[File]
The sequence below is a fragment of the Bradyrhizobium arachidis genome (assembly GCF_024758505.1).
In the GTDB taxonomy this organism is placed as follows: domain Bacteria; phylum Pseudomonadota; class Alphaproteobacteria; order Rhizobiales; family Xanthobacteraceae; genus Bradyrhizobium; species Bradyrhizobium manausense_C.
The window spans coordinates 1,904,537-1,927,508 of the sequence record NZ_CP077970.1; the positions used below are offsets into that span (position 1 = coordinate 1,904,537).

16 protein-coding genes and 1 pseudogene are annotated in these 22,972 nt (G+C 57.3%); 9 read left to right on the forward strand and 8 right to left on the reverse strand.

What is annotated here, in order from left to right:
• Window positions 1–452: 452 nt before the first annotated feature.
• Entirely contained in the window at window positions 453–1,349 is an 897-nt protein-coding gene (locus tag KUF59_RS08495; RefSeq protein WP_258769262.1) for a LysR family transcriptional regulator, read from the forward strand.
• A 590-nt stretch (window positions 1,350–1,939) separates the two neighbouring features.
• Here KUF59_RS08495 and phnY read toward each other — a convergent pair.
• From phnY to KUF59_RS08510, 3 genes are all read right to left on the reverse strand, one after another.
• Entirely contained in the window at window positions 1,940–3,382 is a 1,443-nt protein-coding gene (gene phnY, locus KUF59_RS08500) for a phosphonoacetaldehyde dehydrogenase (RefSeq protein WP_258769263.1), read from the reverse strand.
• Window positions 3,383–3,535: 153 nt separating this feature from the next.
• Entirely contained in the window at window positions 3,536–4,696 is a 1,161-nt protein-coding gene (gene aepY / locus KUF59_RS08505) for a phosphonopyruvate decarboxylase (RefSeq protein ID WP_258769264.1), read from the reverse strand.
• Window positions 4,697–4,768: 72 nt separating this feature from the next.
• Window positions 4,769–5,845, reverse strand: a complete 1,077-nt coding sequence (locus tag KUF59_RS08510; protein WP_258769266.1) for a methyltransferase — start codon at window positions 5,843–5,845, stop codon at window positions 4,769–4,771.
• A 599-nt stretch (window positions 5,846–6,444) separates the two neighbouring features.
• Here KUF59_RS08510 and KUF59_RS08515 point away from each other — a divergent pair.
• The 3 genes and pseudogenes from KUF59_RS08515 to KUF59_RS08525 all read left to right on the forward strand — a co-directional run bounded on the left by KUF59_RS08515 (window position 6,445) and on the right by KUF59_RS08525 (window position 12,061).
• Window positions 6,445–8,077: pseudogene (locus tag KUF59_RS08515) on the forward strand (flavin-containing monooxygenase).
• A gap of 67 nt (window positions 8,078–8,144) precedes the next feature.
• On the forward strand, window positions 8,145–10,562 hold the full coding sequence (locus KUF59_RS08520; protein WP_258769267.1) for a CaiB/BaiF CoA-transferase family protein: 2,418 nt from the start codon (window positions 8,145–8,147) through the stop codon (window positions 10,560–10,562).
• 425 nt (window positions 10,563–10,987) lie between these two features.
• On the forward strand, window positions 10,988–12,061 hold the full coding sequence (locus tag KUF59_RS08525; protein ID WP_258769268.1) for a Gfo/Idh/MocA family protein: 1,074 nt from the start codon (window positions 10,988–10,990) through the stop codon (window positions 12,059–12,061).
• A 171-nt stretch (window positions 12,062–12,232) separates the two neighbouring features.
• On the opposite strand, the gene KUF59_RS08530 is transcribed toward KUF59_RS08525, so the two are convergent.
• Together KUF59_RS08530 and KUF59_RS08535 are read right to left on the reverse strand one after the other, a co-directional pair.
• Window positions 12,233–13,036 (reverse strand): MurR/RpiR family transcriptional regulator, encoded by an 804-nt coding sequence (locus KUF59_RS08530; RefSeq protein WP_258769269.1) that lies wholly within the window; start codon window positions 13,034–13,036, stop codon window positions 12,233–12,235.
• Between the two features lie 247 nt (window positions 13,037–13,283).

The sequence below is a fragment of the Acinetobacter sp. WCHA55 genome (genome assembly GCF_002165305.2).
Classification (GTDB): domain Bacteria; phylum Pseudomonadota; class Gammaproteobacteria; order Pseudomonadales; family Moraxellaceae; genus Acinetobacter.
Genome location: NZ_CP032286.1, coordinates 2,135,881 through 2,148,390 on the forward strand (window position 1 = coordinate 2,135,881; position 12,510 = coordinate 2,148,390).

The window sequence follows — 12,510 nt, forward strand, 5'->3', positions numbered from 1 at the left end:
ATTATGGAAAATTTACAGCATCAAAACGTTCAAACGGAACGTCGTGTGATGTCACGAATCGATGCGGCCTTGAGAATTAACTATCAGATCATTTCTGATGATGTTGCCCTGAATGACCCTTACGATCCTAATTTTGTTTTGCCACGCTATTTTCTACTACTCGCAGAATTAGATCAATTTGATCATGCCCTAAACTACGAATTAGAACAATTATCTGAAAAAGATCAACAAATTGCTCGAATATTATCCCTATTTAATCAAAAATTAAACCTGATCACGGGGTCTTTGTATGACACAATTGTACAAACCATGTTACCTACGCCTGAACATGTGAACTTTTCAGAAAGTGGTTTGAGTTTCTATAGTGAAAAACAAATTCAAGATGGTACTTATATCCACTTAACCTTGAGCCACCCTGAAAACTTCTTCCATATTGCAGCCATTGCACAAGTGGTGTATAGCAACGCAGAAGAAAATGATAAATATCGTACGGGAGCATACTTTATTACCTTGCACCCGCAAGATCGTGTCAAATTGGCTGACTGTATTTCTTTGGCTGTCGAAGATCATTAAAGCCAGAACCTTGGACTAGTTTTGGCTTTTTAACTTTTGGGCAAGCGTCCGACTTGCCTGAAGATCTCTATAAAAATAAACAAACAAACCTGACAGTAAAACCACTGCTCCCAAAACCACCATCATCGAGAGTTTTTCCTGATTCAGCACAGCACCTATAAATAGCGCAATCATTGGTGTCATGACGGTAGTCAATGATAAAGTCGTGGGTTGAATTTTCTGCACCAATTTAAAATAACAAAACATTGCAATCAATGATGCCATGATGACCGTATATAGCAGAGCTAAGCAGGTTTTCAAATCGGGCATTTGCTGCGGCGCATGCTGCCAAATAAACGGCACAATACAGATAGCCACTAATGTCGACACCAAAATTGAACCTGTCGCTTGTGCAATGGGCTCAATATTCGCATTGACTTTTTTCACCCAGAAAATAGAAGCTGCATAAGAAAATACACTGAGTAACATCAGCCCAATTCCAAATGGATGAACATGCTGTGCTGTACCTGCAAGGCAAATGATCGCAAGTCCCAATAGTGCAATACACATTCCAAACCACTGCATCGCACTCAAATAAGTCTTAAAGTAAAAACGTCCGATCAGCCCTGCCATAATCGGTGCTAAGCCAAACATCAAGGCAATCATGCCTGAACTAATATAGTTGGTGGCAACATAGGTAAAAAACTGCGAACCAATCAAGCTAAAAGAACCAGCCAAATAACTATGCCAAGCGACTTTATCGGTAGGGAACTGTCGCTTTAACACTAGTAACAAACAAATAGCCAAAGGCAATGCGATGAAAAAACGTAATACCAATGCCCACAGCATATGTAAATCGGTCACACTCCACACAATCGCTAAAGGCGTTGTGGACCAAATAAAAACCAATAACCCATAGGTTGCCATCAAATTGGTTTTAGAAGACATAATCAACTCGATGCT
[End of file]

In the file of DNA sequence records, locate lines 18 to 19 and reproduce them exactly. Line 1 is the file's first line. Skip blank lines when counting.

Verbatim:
• The 3 genes and pseudogenes from KUF59_RS08515 to KUF59_RS08525 all read left to right on the forward strand — a co-directional run bounded on the left by KUF59_RS08515 (window position 6,445) and on the right by KUF59_RS08525 (window position 12,061).
• Window positions 6,445–8,077: pseudogene (locus tag KUF59_RS08515) on the forward strand (flavin-containing monooxygenase).